OK, it might be "that old" (so they're saying now), and it's supposedly making a "special showing" for Easter, but did Jesus really look like "that"?

Anyway, "science" is toying with the shroud again.

Thursday, March 28, 2013

From Nerval's "Diorama"

     The only criticism one might level at Monsieur Bouton is that he has made his human figures too large, especially in the final tableau. Man amounts to so little on earth that it is impossible to paint a horizon of any expanse whatsoever without having to turn him into a microscopic entity. 'How fortunate you are to be a poet,' said the painter David to Baour-Lormian one day. 'If you want to depict a love scene in the Alps, you come up with twenty pages of lovers, twenty pages of mountains and the whole thing fits together quite nicely. If I, by contrast, want to do a painting on the same theme, either my lovers will be enormous and my Alps minuscule, or my Alps will be gigantic and my lovers no taller than this' -- and he pointed to his little finger.

Gothic Chapel

Gothic Chapel by Maulleigh
Gothic Chapel, a photo by Maulleigh on Flickr.
Charles-Marie Bouton (Oil on canvas)

Charles Marie Bouton (1781 - 1853)

Charles Marie Bouton, born 16 May 1781 in Paris where he died on 28 June 1853, is a French painter.

He was a student of Jacques Louis David, Jean-Victor Bertin and the first French panorama painter Pierre Prévost. He concentrated mostly on the perspective and the art of distributing light and was thus led to the invention of the Diorama, which he shares the honor with Jacques Daguerre.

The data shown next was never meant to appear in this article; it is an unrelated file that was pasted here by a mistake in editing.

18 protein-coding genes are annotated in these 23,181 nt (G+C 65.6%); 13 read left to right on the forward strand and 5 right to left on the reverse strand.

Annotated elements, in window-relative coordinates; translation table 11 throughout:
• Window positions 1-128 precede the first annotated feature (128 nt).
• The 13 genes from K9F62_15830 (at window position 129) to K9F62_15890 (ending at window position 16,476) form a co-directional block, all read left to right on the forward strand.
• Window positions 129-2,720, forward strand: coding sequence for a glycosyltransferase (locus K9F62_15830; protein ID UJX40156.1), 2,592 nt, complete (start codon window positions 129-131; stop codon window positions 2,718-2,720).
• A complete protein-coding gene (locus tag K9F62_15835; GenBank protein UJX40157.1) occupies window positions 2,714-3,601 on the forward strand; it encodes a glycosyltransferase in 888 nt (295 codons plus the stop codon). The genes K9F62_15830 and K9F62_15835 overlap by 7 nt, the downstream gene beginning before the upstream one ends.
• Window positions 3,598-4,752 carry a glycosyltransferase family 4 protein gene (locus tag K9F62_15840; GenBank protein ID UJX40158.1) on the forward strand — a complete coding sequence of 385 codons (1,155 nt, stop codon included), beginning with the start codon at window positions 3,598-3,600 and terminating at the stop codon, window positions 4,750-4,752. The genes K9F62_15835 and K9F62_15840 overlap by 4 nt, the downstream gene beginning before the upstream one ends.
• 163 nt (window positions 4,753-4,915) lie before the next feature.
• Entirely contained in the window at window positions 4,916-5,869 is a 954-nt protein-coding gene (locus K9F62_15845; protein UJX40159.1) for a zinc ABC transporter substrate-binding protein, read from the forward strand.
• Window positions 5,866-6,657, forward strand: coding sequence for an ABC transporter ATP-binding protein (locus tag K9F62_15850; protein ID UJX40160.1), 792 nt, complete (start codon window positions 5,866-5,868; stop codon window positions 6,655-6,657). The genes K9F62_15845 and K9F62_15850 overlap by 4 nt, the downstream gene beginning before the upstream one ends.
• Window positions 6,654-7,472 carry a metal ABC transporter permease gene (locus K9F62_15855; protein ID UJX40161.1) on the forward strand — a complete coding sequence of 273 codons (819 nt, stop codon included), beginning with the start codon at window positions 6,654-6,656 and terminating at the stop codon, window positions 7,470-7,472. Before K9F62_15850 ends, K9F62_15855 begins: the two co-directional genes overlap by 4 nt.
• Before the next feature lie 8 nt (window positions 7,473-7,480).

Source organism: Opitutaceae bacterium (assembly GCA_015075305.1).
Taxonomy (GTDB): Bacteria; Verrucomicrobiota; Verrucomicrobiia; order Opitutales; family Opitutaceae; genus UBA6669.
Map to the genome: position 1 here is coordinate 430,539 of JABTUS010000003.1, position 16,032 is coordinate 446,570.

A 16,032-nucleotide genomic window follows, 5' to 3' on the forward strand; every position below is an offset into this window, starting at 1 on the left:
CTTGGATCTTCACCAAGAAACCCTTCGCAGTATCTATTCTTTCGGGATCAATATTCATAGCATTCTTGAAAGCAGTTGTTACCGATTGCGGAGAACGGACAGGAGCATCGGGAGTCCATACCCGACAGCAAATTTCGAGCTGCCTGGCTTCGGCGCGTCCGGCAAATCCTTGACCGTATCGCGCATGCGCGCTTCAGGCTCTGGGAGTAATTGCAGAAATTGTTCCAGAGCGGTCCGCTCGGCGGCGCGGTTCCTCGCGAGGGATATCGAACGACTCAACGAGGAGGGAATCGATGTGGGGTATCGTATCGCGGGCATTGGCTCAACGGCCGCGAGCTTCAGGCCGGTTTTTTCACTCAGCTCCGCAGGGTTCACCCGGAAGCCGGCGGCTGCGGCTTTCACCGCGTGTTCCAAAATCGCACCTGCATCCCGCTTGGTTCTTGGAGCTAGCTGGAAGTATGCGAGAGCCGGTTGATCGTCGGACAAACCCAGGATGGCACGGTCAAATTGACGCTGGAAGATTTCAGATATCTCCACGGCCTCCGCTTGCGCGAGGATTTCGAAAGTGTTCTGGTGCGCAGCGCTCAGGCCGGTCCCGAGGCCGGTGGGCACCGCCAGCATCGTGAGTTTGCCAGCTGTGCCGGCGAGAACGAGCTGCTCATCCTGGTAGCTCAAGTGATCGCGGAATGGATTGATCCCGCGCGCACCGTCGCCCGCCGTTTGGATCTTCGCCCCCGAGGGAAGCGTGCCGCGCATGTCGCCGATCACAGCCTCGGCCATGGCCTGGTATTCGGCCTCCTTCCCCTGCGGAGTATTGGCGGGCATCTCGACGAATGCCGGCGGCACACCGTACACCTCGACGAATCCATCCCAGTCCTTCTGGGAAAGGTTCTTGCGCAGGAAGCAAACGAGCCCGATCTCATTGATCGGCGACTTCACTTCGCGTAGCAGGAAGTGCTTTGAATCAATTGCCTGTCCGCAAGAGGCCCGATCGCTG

As a painter, he has reproduced happily Souterrains de Saint-Denis, la cathédrale de Chartres, and an interior view of the church of Saint-Etienne-du-Mont.

Daguerre's Diorama

IMG_0297 by Duck Arrow Types
IMG_0297, a photo by Duck Arrow Types on Flickr.

Vue d'Optique of Daguerre's Diorama in Paris - c. 1820

The Diorama

The inventor and proprietor of the Diorama was Louis Jacques Mandé Daguerre (1787–1851), formerly a decorator, manufacturer of mirrors, painter of Panoramas, and masterly designer and painter of theatrical stage illusions. Daguerre would later co-invent the daguerreotype, the first widely used method of photography.

Daguerre opened a second Diorama in Regent's Park in London in 1823, a year after the debut of his Paris original. The building which exhibited the diorama, was designed by Augustus Charles Pugin, father of the notable English architect and designer Augustus Welby Northmore Pugin. The show was a popular sensation, and spawned immediate imitations. British artists like Clarkson Stanfield and David Roberts produced ever-more elaborate dioramas through the 1830s; sound effects and even living performers were added. Some "typical diorama effects included moonlit nights, winter snow turning into a summer meadow, rainbows after a storm, illuminated fountains," waterfalls, thunder and lightning, and ringing bells.[3] A diorama painted by Daguerre is currently housed in the church of the French town Bry-sur-Marne, where he lived and died.

[From Wikipedia:]

R.I.P., L.

Couldn't have asked for a better friend. What killed her? Dunno. Something she ate -- or something she ate?